Record rise in overseas IT workers

Increase in numbers of foreign IT staff obtaining work visas highlights skills gap, report says

As many as 22,000 foreign IT workers were issued with work permits for the UK last year, of whom 85 percent were from India, according to a report by the Association of Technology Staffing Companies (ATSCO), which extracted the figures from the Home Office.

Ann Swain, chief executive of ATSCO, said the UK is not only outsourcing low level IT jobs to India but is also receiving high level expertise from the region. "The transfer of jobs between the UK and India is now very much two way traffic.

"The irony is that while low-skilled IT jobs continue to be shipped to India, highly skilled Indian IT professionals are coming to the UK to take up managerial roles," she said.

According to Swain, the UK's dependence on foreign IT skills is likely to increase if the number of IT graduates choosing technology careers continues to fall.

"Demand for IT staff is rising but the number of technology graduates entering the sector is critically low. In future the UK may become a less attractive destination for foreign IT professionals and more dependent on the domestic market for the skills we need," Swain believes.

But a UK IT services company took issue with conclusion. "Access to skills is an attraction, however this does not signal any long-term IT skills gap in the UK," said Mahesh Desai, outsourcing strategy director at LogicaCMG. "Rather it is a natural consequence of a globalised and maturing marketplace and one which will ultimately allow UK companies such as ourselves, and the UK as a whole, to become more competitive."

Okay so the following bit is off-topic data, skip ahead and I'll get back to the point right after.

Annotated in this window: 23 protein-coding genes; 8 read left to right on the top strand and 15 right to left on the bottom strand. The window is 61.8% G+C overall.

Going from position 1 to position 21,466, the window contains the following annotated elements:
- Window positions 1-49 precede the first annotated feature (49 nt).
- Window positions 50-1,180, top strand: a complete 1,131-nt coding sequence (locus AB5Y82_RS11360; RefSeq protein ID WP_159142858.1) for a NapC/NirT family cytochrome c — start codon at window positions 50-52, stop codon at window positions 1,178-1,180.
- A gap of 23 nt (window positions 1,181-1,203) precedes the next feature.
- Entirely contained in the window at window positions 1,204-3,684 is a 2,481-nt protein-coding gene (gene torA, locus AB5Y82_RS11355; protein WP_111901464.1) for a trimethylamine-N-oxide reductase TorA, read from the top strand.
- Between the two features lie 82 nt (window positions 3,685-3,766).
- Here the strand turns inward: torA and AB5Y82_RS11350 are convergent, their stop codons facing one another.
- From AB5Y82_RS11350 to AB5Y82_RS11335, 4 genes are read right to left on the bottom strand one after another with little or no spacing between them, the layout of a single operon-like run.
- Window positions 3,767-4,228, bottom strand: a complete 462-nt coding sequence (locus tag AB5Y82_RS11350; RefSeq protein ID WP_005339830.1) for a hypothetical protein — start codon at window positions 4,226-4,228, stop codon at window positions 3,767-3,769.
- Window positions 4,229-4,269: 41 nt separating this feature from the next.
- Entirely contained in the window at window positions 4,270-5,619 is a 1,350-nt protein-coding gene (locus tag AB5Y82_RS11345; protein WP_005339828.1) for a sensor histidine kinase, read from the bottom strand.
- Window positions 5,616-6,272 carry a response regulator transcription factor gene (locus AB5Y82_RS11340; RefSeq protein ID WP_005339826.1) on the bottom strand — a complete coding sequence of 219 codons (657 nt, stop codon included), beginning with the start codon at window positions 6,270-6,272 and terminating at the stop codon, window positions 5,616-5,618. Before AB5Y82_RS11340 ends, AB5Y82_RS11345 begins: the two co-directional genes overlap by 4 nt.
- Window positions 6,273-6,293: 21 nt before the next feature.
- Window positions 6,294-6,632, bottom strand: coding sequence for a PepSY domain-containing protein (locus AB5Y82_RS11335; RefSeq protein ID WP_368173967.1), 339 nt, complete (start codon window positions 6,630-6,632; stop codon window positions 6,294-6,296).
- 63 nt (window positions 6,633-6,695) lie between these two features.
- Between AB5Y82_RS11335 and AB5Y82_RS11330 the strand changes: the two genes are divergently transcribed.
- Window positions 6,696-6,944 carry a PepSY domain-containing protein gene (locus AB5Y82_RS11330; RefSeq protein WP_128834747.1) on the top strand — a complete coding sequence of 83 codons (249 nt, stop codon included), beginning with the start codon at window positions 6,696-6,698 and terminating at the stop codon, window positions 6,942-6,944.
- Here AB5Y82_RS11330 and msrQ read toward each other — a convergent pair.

PayScale, which claims to be the largest database of employee salary information in the world, said a seasoned software programmer in India is currently paid $11,423 (£6,649) a year, roughly one fifth of a UK equivalent.

However, according to ATSCO, a survey by the Association of Chambers of Commerce of India has found that wage inflation in Indian IT services is currently running at 36 percent per annum, and that India's pool of IT professionals may run dry by 2007.

The Home Office work permit data lists the most popular types of Indian IT professionals coming to the UK as software engineers and systems analysts.

ATSCO said software engineers and systems analysts are currently two of the most sought after roles in IT, both of which require a high standard in mathematics.

Swain said these are the qualifications currently lacking in the UK but are more easily available in India. "The kinds of IT people coming from India are highly proficient in mathematics. While Indian mathematicians and computer scientists can earn a lot of money in IT here, for their UK counterparts other careers can be more highly paid," she added.

A shortage of students studying IT seems to lie at the heart of the problem, according to ATSCO, and until this is resolved the problem will perpetuate, Swain said. "Getting more students to study IT is crucial if we are to reduce our dependence on foreign skills, particularly now that those skills, like our own, are in increasingly short supply. Fail in this and UK plc will suffer," she warned.

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